This is my first cup of real tea in a few days, and boy, does it feel good to be back! I’ve been really busy and out of my house, and haven’t even had a second to attempt to drink some tea. And I’ve been coming home too late to have anything other than decaf, so I’ve just been skipping out.
This is actually my first, pure Assam. I’ve had Assam blended into other teas (like Irish Breakfast), and I was pretty sure that I could pick it out in the sea of other flavors, so I was pretty excited to see if I got it right.
Can I rhapsodize a bit on the beauty of the dry leaves? Downy and silky and pure autumn gold, most of which were unbroken in my sample packet. So. Gorgeous. And the smell coming off them… black tea roasty mixed with something sweet! A bit fruity, somewhat akin to a Darjeeling smell, but a bit lighter and less assertive.
So I steeped this one up, and the tea scattered and swirled like a tea-snow-globe. And almost immediately, as the hot water hit the leaves, the water turned a brilliant copper. The copper darkened as the tea steeped, and when it was time for the pour…
The wet leaves smell very, very fruity with a hint of a signature black tea robustness. And the infusion? Very black tea-esque, with some fruit added in. This was interesting. I couldn’t smell the signature malty smell that usually screams “ASSAM” at me.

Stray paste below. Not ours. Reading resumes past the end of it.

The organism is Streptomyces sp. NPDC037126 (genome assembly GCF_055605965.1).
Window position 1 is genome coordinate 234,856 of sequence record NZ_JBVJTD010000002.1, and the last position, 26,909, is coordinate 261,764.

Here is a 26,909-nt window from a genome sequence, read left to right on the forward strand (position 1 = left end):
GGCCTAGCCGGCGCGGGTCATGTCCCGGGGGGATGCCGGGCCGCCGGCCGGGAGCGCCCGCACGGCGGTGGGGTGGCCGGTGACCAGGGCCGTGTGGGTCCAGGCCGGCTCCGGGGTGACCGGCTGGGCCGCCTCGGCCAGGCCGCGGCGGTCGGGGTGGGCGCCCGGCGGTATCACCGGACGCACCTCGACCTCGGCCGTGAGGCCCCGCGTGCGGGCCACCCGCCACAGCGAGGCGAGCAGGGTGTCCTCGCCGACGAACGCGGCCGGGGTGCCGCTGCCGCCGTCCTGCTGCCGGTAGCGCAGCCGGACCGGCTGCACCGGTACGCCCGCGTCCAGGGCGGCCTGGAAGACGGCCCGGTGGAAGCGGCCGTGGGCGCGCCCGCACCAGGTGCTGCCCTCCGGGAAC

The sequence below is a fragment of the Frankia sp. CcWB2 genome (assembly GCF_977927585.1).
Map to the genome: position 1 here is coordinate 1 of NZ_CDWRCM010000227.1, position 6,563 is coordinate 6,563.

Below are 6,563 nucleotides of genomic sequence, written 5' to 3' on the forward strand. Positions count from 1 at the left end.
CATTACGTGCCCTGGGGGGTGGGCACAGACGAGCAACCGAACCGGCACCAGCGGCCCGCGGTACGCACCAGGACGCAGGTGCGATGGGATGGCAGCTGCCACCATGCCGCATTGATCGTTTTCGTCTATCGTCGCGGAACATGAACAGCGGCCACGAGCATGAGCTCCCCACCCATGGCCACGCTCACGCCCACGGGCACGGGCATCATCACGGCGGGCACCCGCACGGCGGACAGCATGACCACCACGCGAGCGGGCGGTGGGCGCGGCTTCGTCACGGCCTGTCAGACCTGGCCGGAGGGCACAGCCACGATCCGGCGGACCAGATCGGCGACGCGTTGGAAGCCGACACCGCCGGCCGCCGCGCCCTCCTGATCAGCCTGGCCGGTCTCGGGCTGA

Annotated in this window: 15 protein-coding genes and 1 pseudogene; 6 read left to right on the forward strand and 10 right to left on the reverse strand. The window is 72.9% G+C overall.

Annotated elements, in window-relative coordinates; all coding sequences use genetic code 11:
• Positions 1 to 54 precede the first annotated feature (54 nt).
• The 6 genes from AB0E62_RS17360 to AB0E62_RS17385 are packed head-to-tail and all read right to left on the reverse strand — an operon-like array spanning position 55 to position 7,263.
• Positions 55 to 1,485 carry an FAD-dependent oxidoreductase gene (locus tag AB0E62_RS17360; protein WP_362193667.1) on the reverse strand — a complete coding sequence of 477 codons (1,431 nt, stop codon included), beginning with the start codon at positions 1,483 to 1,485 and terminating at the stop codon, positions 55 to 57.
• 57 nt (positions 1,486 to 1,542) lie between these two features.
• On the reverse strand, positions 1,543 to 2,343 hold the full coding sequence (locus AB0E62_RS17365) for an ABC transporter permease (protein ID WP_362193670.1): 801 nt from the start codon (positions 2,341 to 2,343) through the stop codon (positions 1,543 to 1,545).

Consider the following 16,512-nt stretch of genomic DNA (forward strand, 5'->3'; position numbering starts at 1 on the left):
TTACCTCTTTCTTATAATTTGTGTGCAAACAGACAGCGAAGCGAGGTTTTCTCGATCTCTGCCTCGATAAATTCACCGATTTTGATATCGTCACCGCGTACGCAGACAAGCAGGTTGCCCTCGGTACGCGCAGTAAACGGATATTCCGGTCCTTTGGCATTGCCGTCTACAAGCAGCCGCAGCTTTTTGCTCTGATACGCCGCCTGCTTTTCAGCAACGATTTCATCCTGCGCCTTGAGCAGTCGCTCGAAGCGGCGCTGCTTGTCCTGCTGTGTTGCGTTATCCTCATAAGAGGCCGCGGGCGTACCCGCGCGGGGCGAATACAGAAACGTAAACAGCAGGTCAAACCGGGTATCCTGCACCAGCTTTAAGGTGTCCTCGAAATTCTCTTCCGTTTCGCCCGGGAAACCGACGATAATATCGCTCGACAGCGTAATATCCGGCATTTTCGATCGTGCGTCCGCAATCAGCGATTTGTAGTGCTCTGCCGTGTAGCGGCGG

My first sip was a surprise, because this one is damned complicated! There’s almost a muscatel, Darjeeling grape taste, followed by – there it was – a rush of malt. When I talk about malt from an Assam, I’m not really referring to malted chocolate balls like Whoppers. I’m talking more about the malty characteristics of beer. This malt was nice and robust and brisk, but mellowed out at the end. The flavors left at the end were somewhat sweet and smooth.
As the tea cooled, the fruity notes spiked a bit, and the malt smoothed out. There was definitely more of a honey-like sweetness after every sip. An almost burnt sugar taste, even. And then there was this elusive bake-y taste that would pop up in the aftertaste after every couple of sips! It was so intriguing that I kept pausing and drinking to try and draw it out. A fresh baked bread taste, which you can sometimes get at the end of a good beer, if you’re paying attention.
There were downy bits floating around in my cup, so I think I might do a rinse of these leaves next time. Or maybe those downy bits add flavor? I have no idea. Anyway, this was a great tea to come home to. Very intriguing, indeed.